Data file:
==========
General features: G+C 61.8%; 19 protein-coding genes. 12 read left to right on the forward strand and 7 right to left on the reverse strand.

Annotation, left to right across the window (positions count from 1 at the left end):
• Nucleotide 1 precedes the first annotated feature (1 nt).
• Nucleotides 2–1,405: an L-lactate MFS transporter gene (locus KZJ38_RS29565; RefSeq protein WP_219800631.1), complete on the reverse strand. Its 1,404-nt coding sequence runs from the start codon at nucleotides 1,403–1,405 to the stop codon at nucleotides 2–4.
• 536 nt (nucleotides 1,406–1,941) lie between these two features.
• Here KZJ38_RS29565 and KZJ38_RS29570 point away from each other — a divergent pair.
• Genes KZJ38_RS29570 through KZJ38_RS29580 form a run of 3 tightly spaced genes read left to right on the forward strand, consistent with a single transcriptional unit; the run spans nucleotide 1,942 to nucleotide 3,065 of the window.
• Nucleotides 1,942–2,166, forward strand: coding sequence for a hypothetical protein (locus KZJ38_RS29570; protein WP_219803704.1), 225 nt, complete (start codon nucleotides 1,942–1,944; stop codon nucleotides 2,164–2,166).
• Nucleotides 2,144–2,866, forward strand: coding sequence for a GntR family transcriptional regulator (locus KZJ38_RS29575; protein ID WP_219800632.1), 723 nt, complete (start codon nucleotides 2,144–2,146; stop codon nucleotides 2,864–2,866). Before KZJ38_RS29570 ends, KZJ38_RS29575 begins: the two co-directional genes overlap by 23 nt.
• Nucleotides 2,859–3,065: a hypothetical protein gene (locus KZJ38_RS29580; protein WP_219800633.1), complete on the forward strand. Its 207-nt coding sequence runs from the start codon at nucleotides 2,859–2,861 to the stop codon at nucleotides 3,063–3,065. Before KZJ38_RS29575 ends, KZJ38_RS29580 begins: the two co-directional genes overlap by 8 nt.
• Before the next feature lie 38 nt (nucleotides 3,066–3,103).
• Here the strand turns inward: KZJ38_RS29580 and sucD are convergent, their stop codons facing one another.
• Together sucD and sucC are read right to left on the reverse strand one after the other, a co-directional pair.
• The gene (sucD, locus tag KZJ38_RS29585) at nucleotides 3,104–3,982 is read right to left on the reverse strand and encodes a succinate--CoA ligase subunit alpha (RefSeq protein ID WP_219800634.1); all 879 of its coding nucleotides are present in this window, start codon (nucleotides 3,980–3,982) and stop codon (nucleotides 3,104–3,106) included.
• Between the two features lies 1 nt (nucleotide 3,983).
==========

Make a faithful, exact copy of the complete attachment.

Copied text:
General features: G+C 61.8%; 19 protein-coding genes. 12 read left to right on the forward strand and 7 right to left on the reverse strand.

Annotation, left to right across the window (positions count from 1 at the left end):
• Nucleotide 1 precedes the first annotated feature (1 nt).
• Nucleotides 2–1,405: an L-lactate MFS transporter gene (locus KZJ38_RS29565; RefSeq protein WP_219800631.1), complete on the reverse strand. Its 1,404-nt coding sequence runs from the start codon at nucleotides 1,403–1,405 to the stop codon at nucleotides 2–4.
• 536 nt (nucleotides 1,406–1,941) lie between these two features.
• Here KZJ38_RS29565 and KZJ38_RS29570 point away from each other — a divergent pair.
• Genes KZJ38_RS29570 through KZJ38_RS29580 form a run of 3 tightly spaced genes read left to right on the forward strand, consistent with a single transcriptional unit; the run spans nucleotide 1,942 to nucleotide 3,065 of the window.
• Nucleotides 1,942–2,166, forward strand: coding sequence for a hypothetical protein (locus KZJ38_RS29570; protein WP_219803704.1), 225 nt, complete (start codon nucleotides 1,942–1,944; stop codon nucleotides 2,164–2,166).
• Nucleotides 2,144–2,866, forward strand: coding sequence for a GntR family transcriptional regulator (locus KZJ38_RS29575; protein ID WP_219800632.1), 723 nt, complete (start codon nucleotides 2,144–2,146; stop codon nucleotides 2,864–2,866). Before KZJ38_RS29570 ends, KZJ38_RS29575 begins: the two co-directional genes overlap by 23 nt.
• Nucleotides 2,859–3,065: a hypothetical protein gene (locus KZJ38_RS29580; protein WP_219800633.1), complete on the forward strand. Its 207-nt coding sequence runs from the start codon at nucleotides 2,859–2,861 to the stop codon at nucleotides 3,063–3,065. Before KZJ38_RS29575 ends, KZJ38_RS29580 begins: the two co-directional genes overlap by 8 nt.
• Before the next feature lie 38 nt (nucleotides 3,066–3,103).
• Here the strand turns inward: KZJ38_RS29580 and sucD are convergent, their stop codons facing one another.
• Together sucD and sucC are read right to left on the reverse strand one after the other, a co-directional pair.
• The gene (sucD, locus tag KZJ38_RS29585) at nucleotides 3,104–3,982 is read right to left on the reverse strand and encodes a succinate--CoA ligase subunit alpha (RefSeq protein ID WP_219800634.1); all 879 of its coding nucleotides are present in this window, start codon (nucleotides 3,980–3,982) and stop codon (nucleotides 3,104–3,106) included.
• Between the two features lies 1 nt (nucleotide 3,983).